Friedrich Witt

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Friedrich Jeremias Witt (November 8, 1770 – January 3, 1836) was a German composer and cellist. He is perhaps best known as the likely author of a Symphony in C major known as the Jena Symphony, once attributed to Ludwig van Beethoven.


Witt was born in 1770, the same year as Beethoven, and was a German composer of considerable stature in his time. He was born in the Württemberg village of Niederstetten, the son of a cantor and court clerk. Witt became a cellist (some accounts say a violinist) in the court orchestra of Oettingen-Wallerstein when he was nineteen, taking composition lessons there with Antonio Rosetti, that is, the Bohemian-born Anton Rösler.[1] Witt was most famous in his lifetime for his oratorio Der leidende Heiland (The Suffering Saviour), securing an appointment as Kapellmeister for the Prince of Würzburg, and later for the theater, where he stayed until his death. He also wrote two operas: Palma (1804) and Das Fischerweib (1806). His other compositions include concertos, church music, chamber music and symphonies. His best-known work, a symphony in C major known as the Jena, is modeled after the Symphony No. 97 by Joseph Haydn.[citation needed]

Stephen Fisher compiled a thematic index of Witt's symphonies.[2]


In the Finale of his Symphony No. 16 in A major, Witt cites the French Revolutionary "Ça ira" motif.


  1. ^ Greene, David Mason. Greene's Biographical Encyclopedia of Composers, Reproducing Piano Roll Fnd., (1985) ISBN 0-385-14278-1, p. 442
  2. ^ Fisher, Stephen (1983). Friedrich Witt (1770–1836), Anton Eberl (1765–1807), symphonic works : thematic index. Unknown, Possibly Garland Publishing. OCLC 475343768. Published the same year as Garland Publishing's edition (by Fisher) of Witt's symphony in D (Thematic Index FisW 2.) The RISM catalog online lists 15 (and one fragmentary - unfinished?) of Witt's symphonies with manuscript copy (or other source) locations and Fisher thematic catalogue numbers, but assuming none of the works before no. 23- the last, fragmentary one, they list- are also unfinished, that still leaves 18 Witt symphonies (since their database includes a listing of his symphony catalog no. 18.)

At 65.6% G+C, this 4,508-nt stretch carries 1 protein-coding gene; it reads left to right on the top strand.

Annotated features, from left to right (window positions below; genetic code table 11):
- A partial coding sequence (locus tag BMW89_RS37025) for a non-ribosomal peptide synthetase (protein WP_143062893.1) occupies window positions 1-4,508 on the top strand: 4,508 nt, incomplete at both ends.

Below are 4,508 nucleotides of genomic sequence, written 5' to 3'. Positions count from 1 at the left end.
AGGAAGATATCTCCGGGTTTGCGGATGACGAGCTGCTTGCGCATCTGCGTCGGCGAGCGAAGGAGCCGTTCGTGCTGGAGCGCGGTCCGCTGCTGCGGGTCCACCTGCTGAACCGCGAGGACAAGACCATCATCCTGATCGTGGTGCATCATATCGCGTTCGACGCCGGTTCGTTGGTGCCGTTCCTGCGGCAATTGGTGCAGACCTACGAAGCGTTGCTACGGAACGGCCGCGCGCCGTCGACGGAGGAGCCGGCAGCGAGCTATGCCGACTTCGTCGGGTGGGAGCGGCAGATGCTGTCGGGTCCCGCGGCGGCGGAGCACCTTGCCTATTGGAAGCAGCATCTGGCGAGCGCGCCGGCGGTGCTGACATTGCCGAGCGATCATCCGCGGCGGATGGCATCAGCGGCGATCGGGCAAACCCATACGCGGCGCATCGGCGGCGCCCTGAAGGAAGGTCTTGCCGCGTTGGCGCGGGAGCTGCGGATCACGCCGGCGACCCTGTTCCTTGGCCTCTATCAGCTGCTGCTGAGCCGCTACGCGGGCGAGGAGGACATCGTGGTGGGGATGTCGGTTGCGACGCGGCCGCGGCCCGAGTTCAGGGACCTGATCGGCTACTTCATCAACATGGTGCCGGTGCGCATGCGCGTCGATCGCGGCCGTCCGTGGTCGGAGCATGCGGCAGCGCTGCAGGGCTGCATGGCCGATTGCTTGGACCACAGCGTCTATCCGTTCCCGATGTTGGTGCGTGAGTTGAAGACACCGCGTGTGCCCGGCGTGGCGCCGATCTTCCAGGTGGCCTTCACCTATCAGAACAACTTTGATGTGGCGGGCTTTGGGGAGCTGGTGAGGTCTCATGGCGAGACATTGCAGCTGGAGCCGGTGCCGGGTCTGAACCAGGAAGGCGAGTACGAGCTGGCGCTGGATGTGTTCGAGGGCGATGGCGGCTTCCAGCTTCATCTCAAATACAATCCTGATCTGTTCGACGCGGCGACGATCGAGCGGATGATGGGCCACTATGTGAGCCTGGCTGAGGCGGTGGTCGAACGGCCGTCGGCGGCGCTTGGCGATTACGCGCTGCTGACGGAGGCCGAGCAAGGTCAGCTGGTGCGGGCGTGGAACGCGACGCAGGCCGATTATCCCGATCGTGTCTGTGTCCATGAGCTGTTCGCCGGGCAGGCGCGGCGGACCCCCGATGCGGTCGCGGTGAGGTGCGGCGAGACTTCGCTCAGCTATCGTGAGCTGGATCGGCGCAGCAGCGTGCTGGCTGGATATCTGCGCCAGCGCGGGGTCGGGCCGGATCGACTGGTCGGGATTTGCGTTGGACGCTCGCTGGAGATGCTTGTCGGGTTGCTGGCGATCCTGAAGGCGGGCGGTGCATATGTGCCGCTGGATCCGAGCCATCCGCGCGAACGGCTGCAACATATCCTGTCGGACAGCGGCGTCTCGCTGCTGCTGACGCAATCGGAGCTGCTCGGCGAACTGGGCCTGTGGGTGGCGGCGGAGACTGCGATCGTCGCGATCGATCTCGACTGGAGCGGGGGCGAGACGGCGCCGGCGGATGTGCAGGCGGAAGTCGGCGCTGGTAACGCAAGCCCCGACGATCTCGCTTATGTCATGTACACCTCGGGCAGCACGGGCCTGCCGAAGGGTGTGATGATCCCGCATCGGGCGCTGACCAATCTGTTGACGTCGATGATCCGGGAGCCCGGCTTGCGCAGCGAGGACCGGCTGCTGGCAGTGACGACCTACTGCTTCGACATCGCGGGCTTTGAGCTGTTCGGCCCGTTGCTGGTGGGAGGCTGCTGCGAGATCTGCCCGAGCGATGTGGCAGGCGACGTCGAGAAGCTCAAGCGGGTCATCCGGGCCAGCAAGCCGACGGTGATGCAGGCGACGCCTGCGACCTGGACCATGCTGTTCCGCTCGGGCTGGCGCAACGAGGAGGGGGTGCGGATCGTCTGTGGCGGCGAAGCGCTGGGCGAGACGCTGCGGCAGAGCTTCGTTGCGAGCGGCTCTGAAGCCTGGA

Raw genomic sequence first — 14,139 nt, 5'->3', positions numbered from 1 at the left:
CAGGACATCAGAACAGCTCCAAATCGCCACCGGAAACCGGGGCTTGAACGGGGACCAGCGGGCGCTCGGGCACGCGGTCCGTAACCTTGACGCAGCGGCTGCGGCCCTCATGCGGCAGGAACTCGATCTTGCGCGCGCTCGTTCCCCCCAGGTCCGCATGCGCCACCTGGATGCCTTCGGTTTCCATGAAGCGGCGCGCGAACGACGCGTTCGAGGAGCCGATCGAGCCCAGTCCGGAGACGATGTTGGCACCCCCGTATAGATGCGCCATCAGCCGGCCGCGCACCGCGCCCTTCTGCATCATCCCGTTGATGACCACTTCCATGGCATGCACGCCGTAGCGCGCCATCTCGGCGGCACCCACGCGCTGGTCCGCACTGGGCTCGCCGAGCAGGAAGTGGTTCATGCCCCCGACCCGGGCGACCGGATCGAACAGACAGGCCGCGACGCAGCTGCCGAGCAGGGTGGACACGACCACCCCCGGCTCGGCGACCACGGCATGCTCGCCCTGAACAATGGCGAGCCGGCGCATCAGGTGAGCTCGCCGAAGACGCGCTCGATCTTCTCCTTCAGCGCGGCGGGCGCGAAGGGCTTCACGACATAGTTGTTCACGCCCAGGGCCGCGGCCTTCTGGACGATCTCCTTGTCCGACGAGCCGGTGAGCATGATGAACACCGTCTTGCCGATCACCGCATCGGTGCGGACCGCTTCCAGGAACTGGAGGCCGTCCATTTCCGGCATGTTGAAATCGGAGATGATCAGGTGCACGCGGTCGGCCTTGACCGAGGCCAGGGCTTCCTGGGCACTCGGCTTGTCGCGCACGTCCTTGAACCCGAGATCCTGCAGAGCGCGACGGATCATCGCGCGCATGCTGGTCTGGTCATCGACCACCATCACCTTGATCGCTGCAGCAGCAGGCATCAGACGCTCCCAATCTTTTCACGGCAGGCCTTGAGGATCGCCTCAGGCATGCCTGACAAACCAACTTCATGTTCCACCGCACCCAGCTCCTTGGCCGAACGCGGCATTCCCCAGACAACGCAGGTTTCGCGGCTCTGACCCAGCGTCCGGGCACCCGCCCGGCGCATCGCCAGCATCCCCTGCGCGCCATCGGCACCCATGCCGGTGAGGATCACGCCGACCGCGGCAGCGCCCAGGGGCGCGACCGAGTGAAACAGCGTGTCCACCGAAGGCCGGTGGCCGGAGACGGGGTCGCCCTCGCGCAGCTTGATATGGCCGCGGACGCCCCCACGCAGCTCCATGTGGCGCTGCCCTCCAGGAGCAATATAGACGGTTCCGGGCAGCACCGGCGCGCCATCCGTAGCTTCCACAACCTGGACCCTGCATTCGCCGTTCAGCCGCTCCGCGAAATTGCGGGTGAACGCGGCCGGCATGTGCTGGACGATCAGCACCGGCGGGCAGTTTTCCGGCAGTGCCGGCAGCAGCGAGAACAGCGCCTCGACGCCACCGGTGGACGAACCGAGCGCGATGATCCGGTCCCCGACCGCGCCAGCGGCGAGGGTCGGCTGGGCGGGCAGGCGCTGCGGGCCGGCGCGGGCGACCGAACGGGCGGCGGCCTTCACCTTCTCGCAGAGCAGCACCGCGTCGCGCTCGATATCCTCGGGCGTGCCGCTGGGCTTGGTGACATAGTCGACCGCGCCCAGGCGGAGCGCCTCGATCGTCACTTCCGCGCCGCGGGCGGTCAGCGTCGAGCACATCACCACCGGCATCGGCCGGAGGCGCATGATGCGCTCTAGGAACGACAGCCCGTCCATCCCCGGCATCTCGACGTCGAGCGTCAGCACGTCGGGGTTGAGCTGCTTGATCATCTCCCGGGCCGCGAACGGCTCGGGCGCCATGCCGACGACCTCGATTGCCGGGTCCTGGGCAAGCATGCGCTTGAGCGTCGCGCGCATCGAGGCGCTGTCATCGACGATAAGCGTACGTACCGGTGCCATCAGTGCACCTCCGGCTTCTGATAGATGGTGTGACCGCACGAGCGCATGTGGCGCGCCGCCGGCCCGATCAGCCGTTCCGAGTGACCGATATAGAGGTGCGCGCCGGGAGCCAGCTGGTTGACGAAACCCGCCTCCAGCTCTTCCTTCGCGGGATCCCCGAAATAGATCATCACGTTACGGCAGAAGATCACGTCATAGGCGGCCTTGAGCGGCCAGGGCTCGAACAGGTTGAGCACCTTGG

• Symphonies Nos. 6 and 9, Flute Concerto. Hamburg Symphony Orchestra, Johannes Moesus. MDG 329 1299-2
  • Septet in F major. Berlin Philharmonic Octet. Berlin Classics. Disc includes Beethoven's Opus 20 Septet.
  • Horn Concertos. Concerto Amsterdam. Arts Music. Disc includes horn concertos by Leopold Mozart, Pokorny and Rosetti.
  • Quintet for Piano and Winds. James Campbell, James Mason, James Sommerville, James McKay, Anton Kuerti. Cbc Musica Viva. Disc includes piano and wind quintets by Mozart (K. 452), and Beethoven (Op. 16).
  • Symphonies in C major and A major, Flute Concerto in G major, Op. 8. Sinfonia Finlandia Jyväskylä, Patrick Gallois Flute and conductor. Naxos 8.572089
  • Chamber Works for Winds & Strings. Consortium Classicum. Disc includes quintet by Prince von Löwenstein-Wertheim-Freudenberg Carl Friedrich

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